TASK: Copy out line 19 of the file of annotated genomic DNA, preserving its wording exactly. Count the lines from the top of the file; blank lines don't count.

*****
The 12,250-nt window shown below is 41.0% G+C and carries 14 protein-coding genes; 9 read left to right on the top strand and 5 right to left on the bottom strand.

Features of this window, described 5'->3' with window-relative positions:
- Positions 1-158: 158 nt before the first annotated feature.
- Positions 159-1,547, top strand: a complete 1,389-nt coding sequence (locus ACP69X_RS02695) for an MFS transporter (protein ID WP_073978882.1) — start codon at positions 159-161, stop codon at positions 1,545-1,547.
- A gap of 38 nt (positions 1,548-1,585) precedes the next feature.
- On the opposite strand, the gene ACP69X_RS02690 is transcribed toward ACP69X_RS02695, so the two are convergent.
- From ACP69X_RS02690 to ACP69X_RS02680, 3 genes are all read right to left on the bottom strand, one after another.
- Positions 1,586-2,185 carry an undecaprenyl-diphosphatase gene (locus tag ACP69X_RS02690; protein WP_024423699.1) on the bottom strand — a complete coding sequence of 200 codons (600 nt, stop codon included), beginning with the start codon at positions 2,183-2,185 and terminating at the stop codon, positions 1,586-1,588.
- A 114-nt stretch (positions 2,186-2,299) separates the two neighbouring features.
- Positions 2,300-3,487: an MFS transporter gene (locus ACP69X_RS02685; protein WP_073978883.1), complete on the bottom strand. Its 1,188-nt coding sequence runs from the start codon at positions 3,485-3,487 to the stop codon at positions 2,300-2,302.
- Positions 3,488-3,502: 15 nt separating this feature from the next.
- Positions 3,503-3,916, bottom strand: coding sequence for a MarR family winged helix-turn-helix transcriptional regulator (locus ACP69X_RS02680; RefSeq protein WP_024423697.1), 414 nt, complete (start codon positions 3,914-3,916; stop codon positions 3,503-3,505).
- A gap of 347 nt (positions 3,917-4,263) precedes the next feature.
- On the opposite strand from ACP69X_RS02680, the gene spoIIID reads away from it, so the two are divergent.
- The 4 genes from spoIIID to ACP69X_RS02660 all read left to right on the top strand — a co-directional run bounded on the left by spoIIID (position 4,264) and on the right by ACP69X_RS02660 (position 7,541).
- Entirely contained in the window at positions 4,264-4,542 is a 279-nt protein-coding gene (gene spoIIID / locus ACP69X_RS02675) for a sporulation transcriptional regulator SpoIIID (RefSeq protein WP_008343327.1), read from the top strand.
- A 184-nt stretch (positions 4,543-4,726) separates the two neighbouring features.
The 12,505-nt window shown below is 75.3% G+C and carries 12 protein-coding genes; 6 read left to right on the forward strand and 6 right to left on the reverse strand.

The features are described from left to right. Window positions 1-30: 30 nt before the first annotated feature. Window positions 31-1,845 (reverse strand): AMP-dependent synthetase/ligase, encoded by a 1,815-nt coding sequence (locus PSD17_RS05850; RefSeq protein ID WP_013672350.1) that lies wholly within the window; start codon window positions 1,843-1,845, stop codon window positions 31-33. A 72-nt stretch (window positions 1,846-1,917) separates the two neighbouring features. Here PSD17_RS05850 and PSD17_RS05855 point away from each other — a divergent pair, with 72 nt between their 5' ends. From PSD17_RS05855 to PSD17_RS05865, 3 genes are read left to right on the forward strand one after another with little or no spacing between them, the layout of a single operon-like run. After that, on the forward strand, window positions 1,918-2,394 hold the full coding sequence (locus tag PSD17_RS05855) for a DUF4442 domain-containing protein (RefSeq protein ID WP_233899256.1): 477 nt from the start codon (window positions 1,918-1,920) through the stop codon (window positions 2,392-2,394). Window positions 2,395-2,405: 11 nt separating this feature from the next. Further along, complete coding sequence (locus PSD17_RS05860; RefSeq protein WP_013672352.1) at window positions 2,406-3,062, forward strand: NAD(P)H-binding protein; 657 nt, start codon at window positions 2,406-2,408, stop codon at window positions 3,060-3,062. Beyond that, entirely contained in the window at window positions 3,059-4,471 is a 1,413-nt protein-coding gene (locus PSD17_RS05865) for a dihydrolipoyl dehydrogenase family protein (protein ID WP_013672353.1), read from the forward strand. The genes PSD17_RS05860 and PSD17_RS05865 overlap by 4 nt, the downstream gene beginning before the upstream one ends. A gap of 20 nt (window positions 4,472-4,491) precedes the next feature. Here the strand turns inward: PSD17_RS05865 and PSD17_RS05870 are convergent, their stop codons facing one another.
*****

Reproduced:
The features are described from left to right. Window positions 1-30: 30 nt before the first annotated feature. Window positions 31-1,845 (reverse strand): AMP-dependent synthetase/ligase, encoded by a 1,815-nt coding sequence (locus PSD17_RS05850; RefSeq protein ID WP_013672350.1) that lies wholly within the window; start codon window positions 1,843-1,845, stop codon window positions 31-33. A 72-nt stretch (window positions 1,846-1,917) separates the two neighbouring features. Here PSD17_RS05850 and PSD17_RS05855 point away from each other — a divergent pair, with 72 nt between their 5' ends. From PSD17_RS05855 to PSD17_RS05865, 3 genes are read left to right on the forward strand one after another with little or no spacing between them, the layout of a single operon-like run. After that, on the forward strand, window positions 1,918-2,394 hold the full coding sequence (locus tag PSD17_RS05855) for a DUF4442 domain-containing protein (RefSeq protein ID WP_233899256.1): 477 nt from the start codon (window positions 1,918-1,920) through the stop codon (window positions 2,392-2,394). Window positions 2,395-2,405: 11 nt separating this feature from the next. Further along, complete coding sequence (locus PSD17_RS05860; RefSeq protein WP_013672352.1) at window positions 2,406-3,062, forward strand: NAD(P)H-binding protein; 657 nt, start codon at window positions 2,406-2,408, stop codon at window positions 3,060-3,062. Beyond that, entirely contained in the window at window positions 3,059-4,471 is a 1,413-nt protein-coding gene (locus PSD17_RS05865) for a dihydrolipoyl dehydrogenase family protein (protein ID WP_013672353.1), read from the forward strand. The genes PSD17_RS05860 and PSD17_RS05865 overlap by 4 nt, the downstream gene beginning before the upstream one ends. A gap of 20 nt (window positions 4,472-4,491) precedes the next feature. Here the strand turns inward: PSD17_RS05865 and PSD17_RS05870 are convergent, their stop codons facing one another.